Presentation on theme: "Coral reefs are diverse underwater ecosystems held together by calcium carbonate exoskeletons secreted by corals, which support and protect the coral."— Presentation transcript:
Coral reefs are diverse underwater ecosystems held together by calcium carbonate exoskeletons secreted by corals, which support and protect the coral polyps. Most coral reefs are built from stony corals, which in turn consist of polyps that cluster in groups. - “polyps” are tiny marine animals that stay fixed in one place and are the main structure of a coral reef. Each polyp is connected by living tissue to form a community. Each polyp has a ring of tentacles shaped like a cup around a central opening. The tentacles are like long arms with tips that can sting. They are used either for defense or to capture zooplankton for food. Close up of polyps arrayed on a coral Reefs grow best in warm, shallow, clear, sunny and agitated waters. They are therefore most commonly found at shallow depths in tropical waters
Coral reefs occupy less than 0.1% of the world's ocean surface, yet they provide a habitat for 25% of all marine species, including fish, molluscs, worms, crustaceans, echinoderms sponges, tunicates and other cnidarians. The Great Barrier Reef is the largest coral reef. It is made up of over individual reefs and 900 Islands stretching for over kilometres off the northeast coast of Australia. It is home to more than 1,600 types of fish, 133 types of shark and ray and 30 species of whale and dolphin tart.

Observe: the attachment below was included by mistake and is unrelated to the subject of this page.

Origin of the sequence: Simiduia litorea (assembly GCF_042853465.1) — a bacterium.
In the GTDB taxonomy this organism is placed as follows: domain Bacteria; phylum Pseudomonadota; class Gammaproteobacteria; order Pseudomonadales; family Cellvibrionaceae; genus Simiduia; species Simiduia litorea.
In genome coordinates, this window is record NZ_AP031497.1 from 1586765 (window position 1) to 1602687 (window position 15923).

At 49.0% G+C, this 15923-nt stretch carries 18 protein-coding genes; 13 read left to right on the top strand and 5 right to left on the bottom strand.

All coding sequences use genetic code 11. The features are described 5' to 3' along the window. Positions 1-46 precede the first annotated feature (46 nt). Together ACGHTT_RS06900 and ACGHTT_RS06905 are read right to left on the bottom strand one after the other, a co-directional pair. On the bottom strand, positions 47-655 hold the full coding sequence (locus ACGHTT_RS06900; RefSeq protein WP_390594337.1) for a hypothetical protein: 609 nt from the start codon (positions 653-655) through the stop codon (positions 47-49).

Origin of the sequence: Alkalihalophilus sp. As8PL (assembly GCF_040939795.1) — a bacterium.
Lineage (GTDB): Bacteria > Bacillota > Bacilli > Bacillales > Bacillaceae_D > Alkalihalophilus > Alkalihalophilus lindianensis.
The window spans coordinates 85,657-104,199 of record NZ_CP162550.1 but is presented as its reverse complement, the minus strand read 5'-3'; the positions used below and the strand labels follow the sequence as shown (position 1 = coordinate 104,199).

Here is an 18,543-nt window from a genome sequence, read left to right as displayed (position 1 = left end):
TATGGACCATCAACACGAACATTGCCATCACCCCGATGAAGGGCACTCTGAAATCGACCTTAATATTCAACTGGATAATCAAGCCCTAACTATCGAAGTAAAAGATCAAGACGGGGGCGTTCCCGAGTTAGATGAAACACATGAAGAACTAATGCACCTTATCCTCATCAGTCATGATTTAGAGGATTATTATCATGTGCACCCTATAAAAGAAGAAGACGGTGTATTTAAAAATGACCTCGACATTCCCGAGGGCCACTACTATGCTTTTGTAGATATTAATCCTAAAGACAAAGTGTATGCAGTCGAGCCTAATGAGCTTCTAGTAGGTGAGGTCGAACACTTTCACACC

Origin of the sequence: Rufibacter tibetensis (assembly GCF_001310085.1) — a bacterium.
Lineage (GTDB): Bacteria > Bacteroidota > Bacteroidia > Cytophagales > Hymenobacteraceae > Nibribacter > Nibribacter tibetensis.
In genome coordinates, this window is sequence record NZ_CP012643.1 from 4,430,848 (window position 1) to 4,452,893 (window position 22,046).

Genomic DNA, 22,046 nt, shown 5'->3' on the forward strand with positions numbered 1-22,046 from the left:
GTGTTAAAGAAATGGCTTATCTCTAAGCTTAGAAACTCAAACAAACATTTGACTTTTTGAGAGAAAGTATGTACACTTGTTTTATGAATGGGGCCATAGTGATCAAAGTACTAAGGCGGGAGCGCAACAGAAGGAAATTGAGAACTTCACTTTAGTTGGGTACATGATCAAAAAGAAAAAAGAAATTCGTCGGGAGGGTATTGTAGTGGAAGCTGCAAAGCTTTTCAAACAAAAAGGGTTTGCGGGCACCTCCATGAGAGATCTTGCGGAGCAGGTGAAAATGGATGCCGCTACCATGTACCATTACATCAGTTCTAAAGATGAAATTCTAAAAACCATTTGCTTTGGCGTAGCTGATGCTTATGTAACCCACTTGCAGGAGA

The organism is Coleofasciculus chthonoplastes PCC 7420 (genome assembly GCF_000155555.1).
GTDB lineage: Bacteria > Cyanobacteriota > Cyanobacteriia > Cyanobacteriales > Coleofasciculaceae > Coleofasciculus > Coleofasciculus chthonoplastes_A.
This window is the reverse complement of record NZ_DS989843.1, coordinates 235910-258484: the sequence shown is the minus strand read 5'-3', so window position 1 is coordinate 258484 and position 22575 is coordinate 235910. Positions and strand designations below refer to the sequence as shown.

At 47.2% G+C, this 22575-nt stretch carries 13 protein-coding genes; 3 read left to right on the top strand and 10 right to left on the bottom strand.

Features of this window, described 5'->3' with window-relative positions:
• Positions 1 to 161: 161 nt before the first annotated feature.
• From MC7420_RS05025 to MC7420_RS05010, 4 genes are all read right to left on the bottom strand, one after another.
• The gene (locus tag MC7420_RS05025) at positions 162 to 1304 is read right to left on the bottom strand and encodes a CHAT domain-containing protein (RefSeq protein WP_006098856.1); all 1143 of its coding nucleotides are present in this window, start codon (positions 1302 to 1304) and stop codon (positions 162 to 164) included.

The Great Barrier Reef provides the pockets of space for small fish to spawn (release eggs into the water) away from larger predators. The vibrancy of the reef provokes awe from its visitors who are used to less exotic wildlife. Coral reefs deliver ecosystem services to tourism, fisheries and coastline protection. The global economic value of coral reefs has been estimated to be between US $29.8 billion  and $375 billion per year. Coral reefs protect shorelines by absorbing wave energy, and many small islands would not exist without their reefs to protect them. Coral reefs are a source of medication: some painkillers come from coral reefs and the marine aniamls as do drugs used for arthritis, Alzheimer's disease, heart disease and viruses. Research is still in process Cold, deep-water reefs, are home to marine organisms that produce potent molecules that might inspire new anti-cancer therapies
Coral reefs are sites of two important processes: the organic carbon metabolism (photosynthesis & respiration) and the inorganic carbon metabolism (calcification & dissolution of calcium carbonate). Because of their high rates of calcification, coral reefs fix about half of all the calcium entering the sea into calcium carbonate. Calcification releases carbon dioxide as it involves the precipitation of calcium carbonate from bicarbonate and calcium in seawater. In addition, while coral reefs absorb large amounts of carbon dioxide (per unit area) during photosynthesis, they generally release almost equivalent amounts via respiration, resulting in little net storage.